The Landscapes of Australia's Tropical Savannas

Victoria River Disctrict

The Victoria River region in the Northern Territory features savanna woodland, sandstone escarpments and black soil plains. Photo:Tim Schatz

Landscapes can be complex to describe. This is because they can be described at different scales using different variables to describe them. You can describe a landscape by looking at its geography or topography such as the hills, rivers and gullies. You may also look for signs and stories about how these places have been impacted upon by humans. This can be talked about as the cultural landscape.

The landscape of the tropical savannas can be described in many ways. The term ‘savanna’ broadly refers to a grassy landscape, either just grasslands or woodlands with a grass understorey that occur in tropical areas that have a dry season (Williams and Cook 2001). More accurately the tropical savannas region of northern Australia can be described as a series of landscapes. If you climbed a small hill somewhere in the tropical savannas and looked all around you as far as your eye could see, how would you describe what you saw? This would be your description of the landscape.

The tropical savannas region has many diverse landscapes. In places the landscape consists of gently rolling hills covered with high grasses, a few trees and several rocky outcrops, in others rocky plateaus with deep gorges, trickling creeks and pockets of rainforest are found. Closer to the coast the landscape of the tropical savannas may be described during the wet season as consisting of wide flooded coastal plains dominated by melaleuca forests, or swampy tidal mangrove forests.



Fire has been a part of tropical savanna landscapes for a long time
Photo: Katherine Thorburn

Australian savannas have been evolving for many millions of years. During the early Tertiary period (about 60 million years ago), the continent was much warmer and wetter than at present and rainforests were much more extensive. Since then, the continent has become drier, the rainforests have contracted, and savannas have expanded. The extensive savannas and warm, wet–dry climate, key features of northern Australia, have existed for at least the last 10 million years. The broad geological features of northern Australia are also many millions of years old.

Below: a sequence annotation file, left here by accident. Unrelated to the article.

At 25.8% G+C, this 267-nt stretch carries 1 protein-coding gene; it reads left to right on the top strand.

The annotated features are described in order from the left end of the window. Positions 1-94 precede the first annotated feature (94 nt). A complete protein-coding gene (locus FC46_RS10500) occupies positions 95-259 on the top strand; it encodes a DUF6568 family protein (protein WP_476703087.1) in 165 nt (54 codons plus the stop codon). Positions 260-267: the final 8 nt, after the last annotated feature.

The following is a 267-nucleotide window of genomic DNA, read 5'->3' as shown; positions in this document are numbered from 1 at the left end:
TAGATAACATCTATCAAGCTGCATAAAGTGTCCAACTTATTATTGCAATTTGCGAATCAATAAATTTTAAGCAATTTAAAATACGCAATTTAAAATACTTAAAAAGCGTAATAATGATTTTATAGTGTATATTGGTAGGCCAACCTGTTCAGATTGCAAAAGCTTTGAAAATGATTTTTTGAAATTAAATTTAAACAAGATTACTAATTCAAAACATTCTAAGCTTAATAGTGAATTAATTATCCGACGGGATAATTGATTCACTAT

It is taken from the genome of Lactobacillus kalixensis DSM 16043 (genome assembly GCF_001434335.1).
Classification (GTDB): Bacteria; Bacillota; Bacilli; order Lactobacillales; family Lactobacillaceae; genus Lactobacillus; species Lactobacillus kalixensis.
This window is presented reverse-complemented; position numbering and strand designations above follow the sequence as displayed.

Because of a long history of evolution, savannas are highly complex and diverse ecosystems. Although they have a simple structure, savannas are rich in species, communities of plants and animals, and habitats. In addition to high species richness, there are numerous life forms (e.g. trees, shrubs, grasses, sedges, herbs, vines), and the savanna plants vary enormously in the ways they cope with life in a strongly seasonal climate.

The savannas also have many different animal species, both vertebrate and invertebrate. Indeed, savannas are richer in many plant and animal groups than are the monsoon rainforests.

Fire has influenced the nature of the savannas over the course of their evolution. Fire has become more frequent as the continent has dried out. Indigenous people have used fire in the savannas for tens of thousands of years, and people continue to use fire for many types of land management purposes. However, there have been many changes to the fire regimes—the extent, frequency, severity and timing of fires—over evolutionary, prehistoric and contemporary times.



Savanna woodland  
Photo: Jean-Charles Perquin

Most of the savanna region is less than 500 m above sea-level, with local relief generally less than 100 m. Soil types may vary considerably, and the current structure and composition of savannas reflects variations in annual rainfall and in soil texture.

In both higher rainfall and drier savannas there are three broad landforms:

  • flat to hilly savanna woodlands
  • ‘stone country’—see sandstone country below
  • ‘black soil plains’—see floodplains below

Within each, there are also ‘riparian areas’ along river and stream banks; these are important components of the savannas.

Most of the savanna woodlands are flat to gently undulating—the ‘lowland plains’ country—but there are steeper ranges associated with the Great Dividing Range in eastern Queensland.


Sandstone outcrop

The ‘stone country’ consists of rocky escarpments, slopes and plateaux, and occurs, for example, in eastern Arnhem Land and parts of the Victoria River District in the NT, the Kimberley in WA and northeastern Cape York in Queensland.

The ‘black soil plains’, with their cracking clays, are found on the geologically recent flood plains of the major river systems in the wetter regions of the savannas, and on more recent (Quarternary) deposits, or older (pre-Tertiary) fine sediments and basalts in the semi-arid savannas. The riparian areas usually have a narrow, but relatively dense band of trees, often with a grassy understorey.


Black soil plains

The soils include sands, loams (e.g. red and yellow earths) and heavy cracking clays (black soils). Each may be locally extensive; loams and clays tend to be more common in the drier savannas, although sands and loams are more extensive in the wetter savannas. The soils of the stone country tend to be shallow and poorly developed, although deep sandy soils may occur on the outwash slopes at the base of slopes and plateaux.